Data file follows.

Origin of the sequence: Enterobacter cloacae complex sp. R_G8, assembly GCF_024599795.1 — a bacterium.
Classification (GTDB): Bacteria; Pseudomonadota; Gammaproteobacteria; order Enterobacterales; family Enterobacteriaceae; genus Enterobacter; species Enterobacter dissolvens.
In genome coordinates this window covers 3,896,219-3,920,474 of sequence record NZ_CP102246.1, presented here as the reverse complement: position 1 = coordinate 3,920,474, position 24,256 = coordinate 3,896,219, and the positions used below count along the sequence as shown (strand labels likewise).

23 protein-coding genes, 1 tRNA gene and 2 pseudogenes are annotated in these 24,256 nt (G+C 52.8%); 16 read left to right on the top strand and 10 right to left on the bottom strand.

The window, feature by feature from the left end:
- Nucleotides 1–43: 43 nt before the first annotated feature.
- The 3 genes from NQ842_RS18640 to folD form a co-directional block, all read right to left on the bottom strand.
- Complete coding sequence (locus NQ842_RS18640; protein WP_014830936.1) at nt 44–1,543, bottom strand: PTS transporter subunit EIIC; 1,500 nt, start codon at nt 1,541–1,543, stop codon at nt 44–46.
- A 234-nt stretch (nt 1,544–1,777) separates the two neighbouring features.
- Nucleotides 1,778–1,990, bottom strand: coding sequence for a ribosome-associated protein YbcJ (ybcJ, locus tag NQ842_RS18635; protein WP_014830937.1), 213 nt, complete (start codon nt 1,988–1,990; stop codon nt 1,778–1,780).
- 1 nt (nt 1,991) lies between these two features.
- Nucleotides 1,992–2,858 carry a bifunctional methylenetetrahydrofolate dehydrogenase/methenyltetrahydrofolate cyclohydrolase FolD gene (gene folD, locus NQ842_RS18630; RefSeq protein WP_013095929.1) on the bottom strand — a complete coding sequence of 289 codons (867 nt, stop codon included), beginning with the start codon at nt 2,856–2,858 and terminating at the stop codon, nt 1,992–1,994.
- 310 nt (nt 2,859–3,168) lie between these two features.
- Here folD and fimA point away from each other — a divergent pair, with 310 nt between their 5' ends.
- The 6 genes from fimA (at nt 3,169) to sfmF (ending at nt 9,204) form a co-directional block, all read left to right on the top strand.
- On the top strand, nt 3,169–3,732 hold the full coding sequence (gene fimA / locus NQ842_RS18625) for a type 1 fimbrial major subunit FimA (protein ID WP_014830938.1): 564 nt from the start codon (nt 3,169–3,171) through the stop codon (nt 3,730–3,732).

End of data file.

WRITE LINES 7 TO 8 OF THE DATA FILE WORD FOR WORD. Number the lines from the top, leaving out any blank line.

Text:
- The 3 genes from NQ842_RS18640 to folD form a co-directional block, all read right to left on the bottom strand.
- Complete coding sequence (locus NQ842_RS18640; protein WP_014830936.1) at nt 44–1,543, bottom strand: PTS transporter subunit EIIC; 1,500 nt, start codon at nt 1,541–1,543, stop codon at nt 44–46.